My father just came home from the nursing home with a feeding tube. He is not supposed to have any foods or liquids but has them anyway. How can I get my dad to listen to me?

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Dad just came home from nursing home with a feeding tube. Unable to walk. My mom is arthritic - difficult for her to attend to him. Nursing will be coming in to assist. Dad cannot have any food or liquids by mouth. He is insistent that he CAN eat. We are concerned because this can lead to aspiration pneumonia. Dad won't listen to anyone. Any suggestions? We feel he may have been discharged from nursing home a bit prematurely.

Answers 1 to 10 of 12
Oh my gosh, how awful that would be to suddenly NOT be able to eat normally after decades of not having a problem? Is there anyway of explaining to him exactly what's going on with his esophagus that makes it impossible to eat anymore? Can he have absolutely nothing? I mean can he suck on a lifesaver for instance? It would drive me around the bend if I could NEVER put something in my mouth again.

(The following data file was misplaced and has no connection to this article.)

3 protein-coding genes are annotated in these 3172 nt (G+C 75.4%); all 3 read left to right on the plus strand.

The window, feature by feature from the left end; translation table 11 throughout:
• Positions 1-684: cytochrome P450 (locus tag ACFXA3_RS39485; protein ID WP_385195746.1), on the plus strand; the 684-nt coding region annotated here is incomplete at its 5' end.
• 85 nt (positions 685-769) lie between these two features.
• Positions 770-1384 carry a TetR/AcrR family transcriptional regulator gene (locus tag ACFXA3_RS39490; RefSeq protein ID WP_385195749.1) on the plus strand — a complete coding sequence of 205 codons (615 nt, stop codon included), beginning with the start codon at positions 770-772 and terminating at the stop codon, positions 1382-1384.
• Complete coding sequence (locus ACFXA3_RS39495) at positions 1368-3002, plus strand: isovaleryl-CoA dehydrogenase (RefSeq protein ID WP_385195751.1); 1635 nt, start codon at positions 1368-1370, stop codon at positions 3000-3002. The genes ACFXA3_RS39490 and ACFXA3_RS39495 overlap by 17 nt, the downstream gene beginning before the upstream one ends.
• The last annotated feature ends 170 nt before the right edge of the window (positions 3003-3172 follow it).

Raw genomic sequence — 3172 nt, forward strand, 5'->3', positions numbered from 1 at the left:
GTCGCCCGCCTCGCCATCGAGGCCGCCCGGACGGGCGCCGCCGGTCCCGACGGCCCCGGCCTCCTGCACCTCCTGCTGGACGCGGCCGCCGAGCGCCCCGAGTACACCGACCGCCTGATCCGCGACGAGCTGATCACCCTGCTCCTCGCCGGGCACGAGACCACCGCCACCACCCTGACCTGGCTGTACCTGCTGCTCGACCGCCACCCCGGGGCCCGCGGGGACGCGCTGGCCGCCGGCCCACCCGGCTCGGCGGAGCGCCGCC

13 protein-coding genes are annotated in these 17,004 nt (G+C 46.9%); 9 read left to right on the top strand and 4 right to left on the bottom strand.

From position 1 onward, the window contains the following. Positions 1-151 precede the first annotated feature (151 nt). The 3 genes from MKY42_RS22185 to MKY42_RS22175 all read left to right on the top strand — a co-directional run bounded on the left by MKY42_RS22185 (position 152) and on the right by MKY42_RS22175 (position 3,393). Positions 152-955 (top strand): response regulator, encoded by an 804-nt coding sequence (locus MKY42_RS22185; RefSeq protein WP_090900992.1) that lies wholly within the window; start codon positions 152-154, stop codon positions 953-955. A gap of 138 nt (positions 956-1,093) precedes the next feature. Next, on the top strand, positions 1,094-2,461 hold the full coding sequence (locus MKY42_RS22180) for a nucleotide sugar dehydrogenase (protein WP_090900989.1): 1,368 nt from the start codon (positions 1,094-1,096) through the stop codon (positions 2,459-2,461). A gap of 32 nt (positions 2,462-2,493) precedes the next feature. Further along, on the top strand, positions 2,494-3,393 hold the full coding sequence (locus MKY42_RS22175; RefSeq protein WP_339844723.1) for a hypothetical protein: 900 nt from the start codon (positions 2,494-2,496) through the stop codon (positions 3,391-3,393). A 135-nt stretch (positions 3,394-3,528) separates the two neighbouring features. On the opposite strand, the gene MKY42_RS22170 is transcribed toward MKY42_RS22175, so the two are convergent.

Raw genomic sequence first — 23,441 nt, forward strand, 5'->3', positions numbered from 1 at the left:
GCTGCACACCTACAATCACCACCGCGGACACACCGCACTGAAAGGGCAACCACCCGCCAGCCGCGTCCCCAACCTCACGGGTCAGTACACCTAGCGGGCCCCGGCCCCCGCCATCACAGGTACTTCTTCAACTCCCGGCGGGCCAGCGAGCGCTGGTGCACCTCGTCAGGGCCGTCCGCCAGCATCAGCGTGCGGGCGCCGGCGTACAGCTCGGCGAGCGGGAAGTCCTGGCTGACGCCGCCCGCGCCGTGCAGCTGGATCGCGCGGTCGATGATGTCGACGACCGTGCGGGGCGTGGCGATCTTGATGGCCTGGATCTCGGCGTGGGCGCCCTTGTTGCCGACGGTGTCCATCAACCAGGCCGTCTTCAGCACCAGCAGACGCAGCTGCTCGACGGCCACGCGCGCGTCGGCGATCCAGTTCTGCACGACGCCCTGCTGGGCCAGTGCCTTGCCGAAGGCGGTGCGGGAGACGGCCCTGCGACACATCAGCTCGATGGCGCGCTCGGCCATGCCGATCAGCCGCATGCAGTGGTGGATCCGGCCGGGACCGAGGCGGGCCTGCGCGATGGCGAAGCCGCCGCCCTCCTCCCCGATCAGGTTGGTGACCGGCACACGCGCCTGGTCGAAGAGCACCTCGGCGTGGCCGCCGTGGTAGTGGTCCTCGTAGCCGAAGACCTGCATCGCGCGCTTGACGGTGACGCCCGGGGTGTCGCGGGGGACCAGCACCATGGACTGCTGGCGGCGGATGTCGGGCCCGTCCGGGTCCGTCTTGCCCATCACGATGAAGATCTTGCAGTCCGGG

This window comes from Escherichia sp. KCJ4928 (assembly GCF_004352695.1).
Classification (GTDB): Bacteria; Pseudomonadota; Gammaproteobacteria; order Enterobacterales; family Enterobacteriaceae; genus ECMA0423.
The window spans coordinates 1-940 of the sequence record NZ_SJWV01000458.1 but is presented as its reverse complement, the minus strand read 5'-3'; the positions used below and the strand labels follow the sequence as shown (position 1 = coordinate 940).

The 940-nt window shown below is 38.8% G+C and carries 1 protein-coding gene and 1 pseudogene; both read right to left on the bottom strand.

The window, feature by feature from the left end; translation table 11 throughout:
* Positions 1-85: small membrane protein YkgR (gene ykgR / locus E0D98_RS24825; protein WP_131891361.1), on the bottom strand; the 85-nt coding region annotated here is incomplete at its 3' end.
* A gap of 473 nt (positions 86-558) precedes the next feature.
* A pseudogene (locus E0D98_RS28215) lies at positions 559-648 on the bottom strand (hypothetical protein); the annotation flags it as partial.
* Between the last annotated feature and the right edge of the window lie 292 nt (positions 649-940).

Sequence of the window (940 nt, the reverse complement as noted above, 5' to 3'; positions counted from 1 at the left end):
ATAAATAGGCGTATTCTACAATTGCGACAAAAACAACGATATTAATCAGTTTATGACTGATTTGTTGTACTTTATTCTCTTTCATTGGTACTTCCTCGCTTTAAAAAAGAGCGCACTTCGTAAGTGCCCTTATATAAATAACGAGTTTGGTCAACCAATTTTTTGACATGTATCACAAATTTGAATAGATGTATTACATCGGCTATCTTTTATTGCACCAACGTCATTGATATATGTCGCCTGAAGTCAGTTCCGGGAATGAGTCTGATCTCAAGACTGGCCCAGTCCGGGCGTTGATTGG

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If you feel your dad was sent home too early - follow your gut!!! - especially if your mom can't handle him at home. Watch for signs of trouble and at the first sight - call the doctor and see if you can get him admitted to the hospital. If you get him to the hospital, tell everyone there - anyone who'll listen - the doc, the nurses, social services - ESPECIALLY social services - that he's not getting the care he needs at home. Hopefully, they'll send him back to nursing care or rehab.

the eating thing is difficult. he probably craves food - can he have candy to suck on? anything that will dissolve but isn't really "substantial" food? I wish I had some advice but that's a new one to me. Best of luck
can u call the doctor/nurse who was in charge of his care/discharge?
write down a list of any questions u might have,
the name of the person who discharged him-the doctor/nurse/
the name should be on his discharge papers-
if not if u call, all of that is on record- whether they are going to be helpful or not is another story-
but if u can speak to someone there- they should beable to tell u.
maybe contact the patient advocate-usually there but for some reason, no one tells u that.
be strong- and persistant- u have a right to get the info u need to care for your dad-